The book of Habakkuk presents the thinking of a man who was responding to the impact of the international crisis on the people of Judah. The prophet openly challenged the concept of divine justice that had been developed by recent Deuteronomic reform. This “doctrine of the two ways” held that obedience to Yahweh’s will would lead to material well-being and that defection from this will would lead to disaster.
Habakkuk objected that this doctrine was simplistic. Consequently, he focused on the difficult issue of “theodicy,” that is, if those who follow the law must suffer adversity, how can the justice of God be upheld.
Habakkuk, The Man
Habakkuk’s name is probably not a Hebrew name. If the name is a Hebrew name, the name comes from the Hebrew word .hābaq which means “Embrace.” It is possible that the name of the prophet is derived from an Akkadian word hambaquqqu. The word hambaquqqu is the name of a house plant.
Twice in the book, Habakkuk is called a “prophet” (Habakkuk 1:1; 3:1). This means that Habakkuk was called by God to proclaim a message to the people of Judah. The words of Habakkuk are introduced by the Hebrew word maśśā’ (Habakkuk 1:1). This Hebrew word is generally translated as “oracle” (NRSV) or as “burden” (KJV). In a prophetic context, the word refers to a prophetic utterance, often in the context of a divine threat.
Habakkuk’s prayer in 3:19 mentions “the director of music” and “On my stringed instruments.” These notations on his prayer may indicate that Habakkuk was a singer of songs. It is also possible that Habakkuk was an individual associated with the temple singers. However, there is no indication that Habakkuk was a Levite.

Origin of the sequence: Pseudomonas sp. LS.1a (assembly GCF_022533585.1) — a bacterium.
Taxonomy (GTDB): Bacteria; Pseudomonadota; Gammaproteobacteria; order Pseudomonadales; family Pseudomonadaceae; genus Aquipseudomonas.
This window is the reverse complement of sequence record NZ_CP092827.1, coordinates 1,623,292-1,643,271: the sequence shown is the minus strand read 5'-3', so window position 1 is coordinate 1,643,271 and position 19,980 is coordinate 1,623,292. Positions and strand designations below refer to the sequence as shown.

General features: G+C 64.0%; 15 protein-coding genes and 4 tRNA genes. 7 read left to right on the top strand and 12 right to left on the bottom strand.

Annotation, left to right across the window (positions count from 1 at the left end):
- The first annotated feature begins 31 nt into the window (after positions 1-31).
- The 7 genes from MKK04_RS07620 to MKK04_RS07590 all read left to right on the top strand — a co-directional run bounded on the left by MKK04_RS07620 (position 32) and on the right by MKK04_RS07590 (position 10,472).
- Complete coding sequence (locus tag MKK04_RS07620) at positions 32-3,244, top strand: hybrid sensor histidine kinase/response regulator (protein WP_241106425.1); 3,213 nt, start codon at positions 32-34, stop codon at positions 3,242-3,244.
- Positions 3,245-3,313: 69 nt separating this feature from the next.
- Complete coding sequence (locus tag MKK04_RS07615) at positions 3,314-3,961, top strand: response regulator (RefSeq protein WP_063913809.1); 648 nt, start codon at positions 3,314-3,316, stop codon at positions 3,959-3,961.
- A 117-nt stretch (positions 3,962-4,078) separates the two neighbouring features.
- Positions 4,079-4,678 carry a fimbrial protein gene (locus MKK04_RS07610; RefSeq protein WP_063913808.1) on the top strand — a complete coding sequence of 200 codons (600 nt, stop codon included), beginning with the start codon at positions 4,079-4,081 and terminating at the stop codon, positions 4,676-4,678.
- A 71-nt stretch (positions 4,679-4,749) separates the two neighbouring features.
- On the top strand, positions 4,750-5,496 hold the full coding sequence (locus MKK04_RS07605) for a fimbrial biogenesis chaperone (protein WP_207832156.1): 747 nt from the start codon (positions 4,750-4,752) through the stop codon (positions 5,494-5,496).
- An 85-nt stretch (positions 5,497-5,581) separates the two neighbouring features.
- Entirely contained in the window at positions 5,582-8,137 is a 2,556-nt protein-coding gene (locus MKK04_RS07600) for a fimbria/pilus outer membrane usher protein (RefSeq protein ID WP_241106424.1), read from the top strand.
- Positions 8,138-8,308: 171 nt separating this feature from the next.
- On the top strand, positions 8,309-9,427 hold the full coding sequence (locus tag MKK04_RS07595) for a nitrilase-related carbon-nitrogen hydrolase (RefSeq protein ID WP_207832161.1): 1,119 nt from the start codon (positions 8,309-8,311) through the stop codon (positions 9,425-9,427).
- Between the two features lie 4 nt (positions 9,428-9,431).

The Date of Habakkuk’s Ministry
The date of Habakkuk’s ministry in Judah is uncertain. The reference to the Chaldeans in Habakkuk 1:6 makes him a contemporary of the prophet Jeremiah. The earliest date for Habakkuk would be 625 BCE, the date when Nabopolassar ascended to the throne of Babylon and established the Neo-Babylonian empire.
The latest date for Habakkuk’s ministry would be 598 BCE, a few months prior to Nebuchadnezzar’s attack on Judah. A possible date would be 605 BCE, which would coincide with the defeat of Egypt by Babylon.
According to the book of Daniel, 605 BCE was the year Daniel and his friends were taken to Babylon: “In the third year of the reign of King Jehoiakim of Judah, King Nebuchadnezzar of Babylon came to Jerusalem and besieged it” (Daniel 1:1). This deportation of Israelites to Babylon would explain Habakkuk’s concern about the problems such deportation caused in the social and political life of Judah.
An Outline of the Book of Habakkuk
The book of Habakkuk consists of two dialogues of the prophet with God in which he expresses his concern about the violence and the injustices in Judean society. It also includes a series of five woe oracles against Babylon. The book concludes with the prayer of Habakkuk and his declaration of trust in Yahweh. The content of the book can be outlined as follows:
a. Habakkuk’s First Dialogue with God, Habakkuk 1:1–11
b. Habakkuk’s Second Dialogue with God, Habakkuk 1:12–2:4
c. The Five Woes of Habakkuk, Habakkuk 2:5–20
d. The Prayer of Habakkuk, Habakkuk 3:1–19
Purpose of the Book of Habakkuk
The prophet is concerned with the prevalence of violence and lawlessness in Judah. In his dialogue with God, Habakkuk speaks of the “wicked” (Habakkuk 1:4) and the “righteous” (Habakkuk 2:4). The identity of the “wicked” is debated. Some scholars identify the wicked with people who lived in Jerusalem who are oppressing their fellow Israelites. Others identify the wicked with the Babylonians because of the brutality they use in the treatment of the people they conquer.
Habakkuk’s main concern was the disruption of social behavior in Judah. Habakkuk says that “Violence is everywhere!” He sees “destruction and violence.” He says that “there is no justice in the courts.” Habakkuk is “surrounded by people who love to argue and fight.”
Habakkuk’s words clearly suggest that the wicked people are members of the Judean society who are oppressing their fellow Israelites. As a result, Habakkuk says that “The law has become paralyzed, and there is no justice in the courts.”
Habakkuk’s Problem with God
Habakkuk’s problem with God was the fact that God was silent in the midst of the lawlessness in Judah. Habakkuk said, “How long, O LORD, must I call for help? But you do not listen.” The “how long” of Habakkuk indicates that the prophet has been praying for some time.